The NCAA’s Michigan State Problem Is Growing

 

What is Mark Emmert’s actual job?

 

 

 

The President of the NCAA Dr. Mark Emmert is a tough talking leader who seems to fold on every major issue facing college sports except one. Making sure players don’t get paid for their athletic endeavors. That apparently is where the buck stops for Dr. Emmert and his bosses, the college and university chancellors, presidents and trustees. Dr. Emmert and his NCAA bosses sort of imposed penalties on Penn State following the outcome of the Jerry Sandusky sexual abuse court cases but the sanctions had little bite to them and eventually some of them were lifted before the expiration date. The NCAA was noticeably AWOL from the Baylor sexual abuse allegations.

Dr. Emmert and his NCAA bosses have a significant problem at Michigan State University. It is alleged that the East Lansing school paid a New York public relations firm a half million dollars to monitor the social media activities of Dr. Larry Nassar’s victims. Not only were the victim’s social media monitored but the snooping extended to the media and those who reported on the allegations and Nassar’s trial. The PR company, Weber Shandwick, assigned 16 people to monitor social media according to the Lansing State Journal. Nassar has been sentenced. Nassar’s boss at the university William Strampel, a dean at the school, was arrested in March on charges including sexual assault. Michigan State officials paid a firm to spy on victims and a list of reporters. Very strange. The question of imposing sanctions on the Michigan State University sports program will come up and the NCAA has always managed to try and stay out of sexual abuse allegations leaving to individual schools to hand out punishment. The exception was Penn State and Sandusky where Dr. Emmert acted and said in 2012. “Football will never again be placed ahead of education.” Michigan State went to extreme lengths to prove otherwise and protect its sports program and money.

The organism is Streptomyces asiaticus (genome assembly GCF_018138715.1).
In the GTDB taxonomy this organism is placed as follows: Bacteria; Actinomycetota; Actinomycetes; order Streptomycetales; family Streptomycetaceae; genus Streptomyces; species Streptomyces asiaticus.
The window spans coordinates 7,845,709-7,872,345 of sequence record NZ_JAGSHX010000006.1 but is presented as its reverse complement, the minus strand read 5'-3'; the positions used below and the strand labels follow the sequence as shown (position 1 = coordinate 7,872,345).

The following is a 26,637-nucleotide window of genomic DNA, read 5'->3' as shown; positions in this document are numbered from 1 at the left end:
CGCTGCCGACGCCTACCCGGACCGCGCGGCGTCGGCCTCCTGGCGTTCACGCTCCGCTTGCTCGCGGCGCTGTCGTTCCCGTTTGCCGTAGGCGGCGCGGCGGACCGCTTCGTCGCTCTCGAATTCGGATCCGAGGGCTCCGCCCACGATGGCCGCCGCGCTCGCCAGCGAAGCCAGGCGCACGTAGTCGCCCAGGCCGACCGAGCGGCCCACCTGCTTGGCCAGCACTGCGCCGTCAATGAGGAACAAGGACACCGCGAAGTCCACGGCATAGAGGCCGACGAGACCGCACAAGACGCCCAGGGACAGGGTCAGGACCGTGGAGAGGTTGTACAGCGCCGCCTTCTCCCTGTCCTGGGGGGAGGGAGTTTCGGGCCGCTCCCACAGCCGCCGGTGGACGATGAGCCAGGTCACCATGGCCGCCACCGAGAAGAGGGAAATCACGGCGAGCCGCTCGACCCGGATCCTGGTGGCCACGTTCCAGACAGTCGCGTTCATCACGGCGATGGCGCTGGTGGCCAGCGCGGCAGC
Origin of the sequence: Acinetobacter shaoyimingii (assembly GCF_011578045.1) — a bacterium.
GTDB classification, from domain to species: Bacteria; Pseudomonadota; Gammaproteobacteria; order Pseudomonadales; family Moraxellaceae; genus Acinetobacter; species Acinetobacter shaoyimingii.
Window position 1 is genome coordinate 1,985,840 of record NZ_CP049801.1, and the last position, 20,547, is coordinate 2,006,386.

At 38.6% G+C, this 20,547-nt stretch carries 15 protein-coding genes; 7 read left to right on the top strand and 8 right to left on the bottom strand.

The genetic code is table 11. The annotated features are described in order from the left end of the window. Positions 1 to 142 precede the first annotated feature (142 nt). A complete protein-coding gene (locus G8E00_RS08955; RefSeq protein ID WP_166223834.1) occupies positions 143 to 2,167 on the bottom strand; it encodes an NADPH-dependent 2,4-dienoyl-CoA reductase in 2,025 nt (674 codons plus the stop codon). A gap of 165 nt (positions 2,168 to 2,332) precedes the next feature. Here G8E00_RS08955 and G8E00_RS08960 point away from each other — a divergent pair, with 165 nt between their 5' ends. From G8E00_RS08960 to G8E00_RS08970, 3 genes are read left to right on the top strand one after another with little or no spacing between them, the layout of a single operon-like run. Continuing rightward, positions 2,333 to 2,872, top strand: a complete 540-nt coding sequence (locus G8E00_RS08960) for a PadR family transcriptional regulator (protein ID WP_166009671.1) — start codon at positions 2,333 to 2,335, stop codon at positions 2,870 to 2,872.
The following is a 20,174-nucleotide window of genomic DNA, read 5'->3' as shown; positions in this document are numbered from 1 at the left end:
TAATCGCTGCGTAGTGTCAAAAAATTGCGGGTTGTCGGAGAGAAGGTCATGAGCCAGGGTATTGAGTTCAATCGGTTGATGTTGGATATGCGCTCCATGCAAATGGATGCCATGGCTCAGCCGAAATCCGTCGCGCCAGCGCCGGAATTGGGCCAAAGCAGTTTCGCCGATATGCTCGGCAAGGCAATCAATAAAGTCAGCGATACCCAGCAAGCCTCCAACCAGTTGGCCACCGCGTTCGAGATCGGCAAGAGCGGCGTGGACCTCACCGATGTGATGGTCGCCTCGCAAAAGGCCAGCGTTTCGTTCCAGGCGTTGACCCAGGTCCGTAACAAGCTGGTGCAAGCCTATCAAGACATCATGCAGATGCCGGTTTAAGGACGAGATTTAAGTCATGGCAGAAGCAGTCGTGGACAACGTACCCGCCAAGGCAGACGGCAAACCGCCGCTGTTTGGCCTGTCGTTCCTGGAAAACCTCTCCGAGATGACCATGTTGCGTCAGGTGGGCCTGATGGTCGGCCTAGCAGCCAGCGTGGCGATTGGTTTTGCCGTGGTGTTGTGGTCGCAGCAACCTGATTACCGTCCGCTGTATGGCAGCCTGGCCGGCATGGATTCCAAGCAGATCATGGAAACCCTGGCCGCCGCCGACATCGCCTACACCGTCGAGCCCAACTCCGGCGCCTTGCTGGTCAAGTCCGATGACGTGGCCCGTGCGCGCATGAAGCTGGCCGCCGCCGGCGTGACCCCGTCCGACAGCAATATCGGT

NCAA President Mark Emmert seems to be missing in action.